The aircraft departed Exeter at 2237 hrs where the weather was fair with scattered cloud at 1500 feet. After climbing uneventfully through cloud to FL 90 the aircraft cruisedin clear, smooth air. In the cruise the co-pilot noticed that his vertical speed indicator was displaying a slight rate of climb although the aircraft was in level flight but this and a spurious hydraulic warning were the only anomalies. As the aircraft approached East Midlands airport the runway visual range there was below the approach minima and several aircraft were holding awaiting an improvement in the visibility. G-ZAPC descended to 2,500 ft and held in clear air over the Lichfield NDB for about 45 minutes until the fuel state dictated a diversion to Liverpool. On diversion the aircraft was initially cleared direct to the Whitegate NDB and then Wallasey VOR at FL 40. At this level the crew could see ground features in good visibility until they entered cloudas they descended through 3,500 feet whilst being radar vectored for an approach to Liverpool Airport. The cloud was stratiform in character and did not appear to contain precipitation or significant turbulence. At Liverpool airport the cloud base was 6/8at 1,100 feet, the visibility 12 km, the air temperature +1°Cand the surface wind was 060°/8 kt. There is an ILS localiser on Runway 09 but no glidepath transmitter so a LOC DME approach is normally flown. Although the DME antenna is mid-way along the runway, the DMErange is set to read zero at the runway displaced threshold. The pilot flies the localiser in azimuth and adjusts his height according to his pressure altimeter; the 3° glidepath commences at 1,610 feet QNH from 5 nm DME with check heights at 4, 3, 2 and 1 nm DME. On the north side of the runway 329 metres from the threshold there are 4 PAPI (Precision Approach Path Indicator)lights which are set to a glidepath of 3°. During the approach to Runway 09 at Liverpool all the anti-icing services were switched on and operating except for the wing de-icing boots which, having seen no ice on the wings,the commander decided not to employ, and the ice detector which he considered unreliable. The approach proceeded normally andthe aircraft descended out of cloud at about 1,100 feet having been in cloud for about 10 minutes. When the commander viewed the PAPIs at 1 DME"all four lights had a pink tinge". Thinking he might be slightly low relative to the approach glidepath, he asked the co-pilot to specify the correct height at 1 DME which was 410feet. At the time the commander's pressure altimeter, which was set to the QNH of 1019 mb, indicated that the aircraft was slightly high and so he made a small correction to the flight path which resulted in three red PAPI lights and one white light. The commander also decided to touch down slightly beyond the runway identifier numbers which are a few metres beyond the 'piano keys' that identify the threshold. The aircraft was cleared to land with a wind of "Easterly at 10 kt" and on short finals the commander asked for full flap. He then allowed the speed to bleed back from the approach speed of between 110 and 120 KIAS towards the threshold speed of 90 KIAS without moving the throttles from their approach power setting. According to both crew members and the passenger who was seated in the 'jump seat', the aircraft crossed over the end of runway at between 88 and 90 KIAS. Some 20 to 30 feet above the runway the commander noticed that the flight controls felt 'sloppy' as if the aircraft's speed was unusually low but there was no hint of a stall warning or stick shaker activation. At much the same time all three persons on board felt the aircraft sink rapidly; the commander pulled back on the control column but he was unable to arrest the high rate of descent and the aircraft struck the runway very hard. The right wing dropped as the right main gear collapsed and the aircraft veered to the right off the runway onto the grass. The ground was frozen hard and the aircraft came to a halt without incurring further significant damage. The crew informed ATC that they were unhurt before securing the aircraft whilst ATC activated the airport's emergency services. On leaving the aircraft the commander inspected the wings for ice accretion. He noticed a thin layer of clear,watery ice along the leading edges across the pneumatic de-icing boots from top to bottom. The ice layer could be wiped off with one finger and was no more than one eight of an inch thick. Throughout the flight there had been no visible signs of ice accretion on the wings or the windscreen wiper. Consequently, the commander had not increased the threshold speed to compensate for ice accretion.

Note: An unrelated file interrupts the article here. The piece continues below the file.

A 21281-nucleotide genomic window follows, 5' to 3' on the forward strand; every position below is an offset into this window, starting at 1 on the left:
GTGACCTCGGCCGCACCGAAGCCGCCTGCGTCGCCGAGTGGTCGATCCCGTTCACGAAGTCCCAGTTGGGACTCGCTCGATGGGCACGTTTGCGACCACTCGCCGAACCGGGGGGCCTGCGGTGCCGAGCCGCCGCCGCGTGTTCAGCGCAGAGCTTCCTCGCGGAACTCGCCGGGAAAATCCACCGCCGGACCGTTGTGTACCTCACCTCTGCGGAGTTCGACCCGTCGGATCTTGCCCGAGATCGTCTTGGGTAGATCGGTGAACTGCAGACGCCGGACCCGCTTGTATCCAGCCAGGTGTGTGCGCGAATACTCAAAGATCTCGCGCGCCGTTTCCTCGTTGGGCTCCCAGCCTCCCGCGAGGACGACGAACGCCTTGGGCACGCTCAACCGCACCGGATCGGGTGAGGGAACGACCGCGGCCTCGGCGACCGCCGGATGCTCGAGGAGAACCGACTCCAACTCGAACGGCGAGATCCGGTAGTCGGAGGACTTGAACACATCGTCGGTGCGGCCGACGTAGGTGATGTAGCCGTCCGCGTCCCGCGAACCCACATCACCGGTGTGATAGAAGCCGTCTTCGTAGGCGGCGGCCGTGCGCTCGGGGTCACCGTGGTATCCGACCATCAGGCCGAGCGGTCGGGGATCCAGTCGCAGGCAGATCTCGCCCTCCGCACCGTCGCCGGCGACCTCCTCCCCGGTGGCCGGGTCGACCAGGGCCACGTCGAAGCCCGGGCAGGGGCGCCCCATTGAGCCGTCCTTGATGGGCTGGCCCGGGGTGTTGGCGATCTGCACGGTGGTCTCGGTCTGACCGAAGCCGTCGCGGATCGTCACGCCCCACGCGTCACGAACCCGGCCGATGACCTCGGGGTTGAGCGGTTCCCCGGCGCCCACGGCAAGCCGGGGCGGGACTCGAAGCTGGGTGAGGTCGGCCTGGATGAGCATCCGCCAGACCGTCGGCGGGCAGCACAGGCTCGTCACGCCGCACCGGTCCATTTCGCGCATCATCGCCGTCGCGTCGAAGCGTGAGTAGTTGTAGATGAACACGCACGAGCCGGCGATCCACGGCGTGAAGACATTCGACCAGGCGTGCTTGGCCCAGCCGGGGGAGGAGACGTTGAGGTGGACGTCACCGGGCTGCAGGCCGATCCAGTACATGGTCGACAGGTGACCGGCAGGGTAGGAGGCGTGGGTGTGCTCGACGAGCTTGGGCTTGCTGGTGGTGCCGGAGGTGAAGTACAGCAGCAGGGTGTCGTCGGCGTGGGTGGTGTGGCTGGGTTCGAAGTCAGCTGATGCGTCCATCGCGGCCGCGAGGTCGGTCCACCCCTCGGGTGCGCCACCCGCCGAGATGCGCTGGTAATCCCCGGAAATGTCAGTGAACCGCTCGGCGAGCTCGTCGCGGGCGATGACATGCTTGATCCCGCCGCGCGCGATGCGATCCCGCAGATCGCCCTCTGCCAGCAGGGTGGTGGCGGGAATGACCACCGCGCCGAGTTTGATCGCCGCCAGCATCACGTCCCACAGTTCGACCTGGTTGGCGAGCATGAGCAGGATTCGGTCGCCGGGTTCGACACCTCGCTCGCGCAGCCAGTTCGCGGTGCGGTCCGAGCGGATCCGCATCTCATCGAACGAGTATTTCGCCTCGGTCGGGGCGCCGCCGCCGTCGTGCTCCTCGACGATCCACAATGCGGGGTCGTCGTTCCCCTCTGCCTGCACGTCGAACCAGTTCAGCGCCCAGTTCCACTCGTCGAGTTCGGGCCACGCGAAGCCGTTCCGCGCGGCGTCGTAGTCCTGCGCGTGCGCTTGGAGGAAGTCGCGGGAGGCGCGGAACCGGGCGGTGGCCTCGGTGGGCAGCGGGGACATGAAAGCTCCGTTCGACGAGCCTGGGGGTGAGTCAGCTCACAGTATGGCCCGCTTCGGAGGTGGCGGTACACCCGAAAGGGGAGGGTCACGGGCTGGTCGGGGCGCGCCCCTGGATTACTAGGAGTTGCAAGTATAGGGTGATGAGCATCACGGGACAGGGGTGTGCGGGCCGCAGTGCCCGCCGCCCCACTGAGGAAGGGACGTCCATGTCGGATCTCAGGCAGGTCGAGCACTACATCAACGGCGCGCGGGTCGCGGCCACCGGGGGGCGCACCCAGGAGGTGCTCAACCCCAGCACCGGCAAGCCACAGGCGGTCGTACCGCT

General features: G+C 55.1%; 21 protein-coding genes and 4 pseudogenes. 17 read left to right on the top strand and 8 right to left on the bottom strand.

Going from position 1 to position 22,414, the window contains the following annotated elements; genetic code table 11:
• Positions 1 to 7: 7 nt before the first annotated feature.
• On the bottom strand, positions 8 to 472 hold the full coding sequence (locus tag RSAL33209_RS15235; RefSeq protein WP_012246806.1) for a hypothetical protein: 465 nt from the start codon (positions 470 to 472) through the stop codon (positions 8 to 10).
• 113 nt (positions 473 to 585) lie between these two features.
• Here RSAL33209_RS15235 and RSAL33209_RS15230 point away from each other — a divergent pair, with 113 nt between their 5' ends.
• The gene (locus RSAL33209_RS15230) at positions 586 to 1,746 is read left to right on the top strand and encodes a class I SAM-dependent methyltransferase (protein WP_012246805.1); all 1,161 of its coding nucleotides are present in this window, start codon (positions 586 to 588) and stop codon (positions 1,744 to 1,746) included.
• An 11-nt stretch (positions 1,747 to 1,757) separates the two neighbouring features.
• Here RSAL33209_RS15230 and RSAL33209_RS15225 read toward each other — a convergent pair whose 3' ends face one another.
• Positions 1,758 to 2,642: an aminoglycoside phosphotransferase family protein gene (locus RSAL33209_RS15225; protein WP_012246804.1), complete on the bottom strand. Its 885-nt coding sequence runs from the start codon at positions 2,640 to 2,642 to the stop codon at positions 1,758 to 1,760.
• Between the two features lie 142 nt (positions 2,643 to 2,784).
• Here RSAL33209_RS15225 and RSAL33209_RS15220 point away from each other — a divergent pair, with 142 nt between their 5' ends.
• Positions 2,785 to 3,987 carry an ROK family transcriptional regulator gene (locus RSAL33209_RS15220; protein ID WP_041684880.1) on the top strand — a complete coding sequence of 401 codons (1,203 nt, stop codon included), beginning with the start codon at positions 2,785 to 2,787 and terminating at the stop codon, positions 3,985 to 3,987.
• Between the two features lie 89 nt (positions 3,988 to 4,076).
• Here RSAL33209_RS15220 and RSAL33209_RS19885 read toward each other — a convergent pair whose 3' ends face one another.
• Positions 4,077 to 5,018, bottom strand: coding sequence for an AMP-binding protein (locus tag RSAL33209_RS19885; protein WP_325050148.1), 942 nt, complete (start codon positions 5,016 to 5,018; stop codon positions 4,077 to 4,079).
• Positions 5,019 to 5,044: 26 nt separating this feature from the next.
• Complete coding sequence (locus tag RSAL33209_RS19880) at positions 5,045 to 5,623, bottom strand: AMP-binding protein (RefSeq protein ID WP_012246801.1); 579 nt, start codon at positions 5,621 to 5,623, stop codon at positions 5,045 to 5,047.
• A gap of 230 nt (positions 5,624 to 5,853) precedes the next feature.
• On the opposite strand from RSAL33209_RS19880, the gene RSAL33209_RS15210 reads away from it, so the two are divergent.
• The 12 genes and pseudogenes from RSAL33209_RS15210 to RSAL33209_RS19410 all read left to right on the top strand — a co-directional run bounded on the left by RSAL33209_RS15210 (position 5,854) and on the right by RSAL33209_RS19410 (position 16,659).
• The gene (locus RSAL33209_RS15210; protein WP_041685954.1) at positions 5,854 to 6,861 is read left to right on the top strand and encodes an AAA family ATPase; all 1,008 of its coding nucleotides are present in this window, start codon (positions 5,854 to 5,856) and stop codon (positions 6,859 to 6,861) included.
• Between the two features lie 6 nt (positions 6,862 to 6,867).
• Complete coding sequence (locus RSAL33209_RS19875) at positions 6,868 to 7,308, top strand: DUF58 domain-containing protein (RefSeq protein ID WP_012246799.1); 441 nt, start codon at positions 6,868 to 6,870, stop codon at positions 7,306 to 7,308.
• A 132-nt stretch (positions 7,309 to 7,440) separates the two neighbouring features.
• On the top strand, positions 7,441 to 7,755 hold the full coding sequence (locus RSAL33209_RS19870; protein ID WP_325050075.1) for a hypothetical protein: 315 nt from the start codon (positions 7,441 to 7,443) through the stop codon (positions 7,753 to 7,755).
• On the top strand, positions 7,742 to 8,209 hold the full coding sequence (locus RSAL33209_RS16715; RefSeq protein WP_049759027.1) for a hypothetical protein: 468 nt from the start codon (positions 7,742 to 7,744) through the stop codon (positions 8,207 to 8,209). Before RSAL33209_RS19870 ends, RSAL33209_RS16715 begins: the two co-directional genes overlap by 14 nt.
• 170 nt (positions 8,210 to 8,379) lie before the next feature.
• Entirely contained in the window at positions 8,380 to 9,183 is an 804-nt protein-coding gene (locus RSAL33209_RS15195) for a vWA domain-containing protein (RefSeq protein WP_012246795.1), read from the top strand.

Probable cause: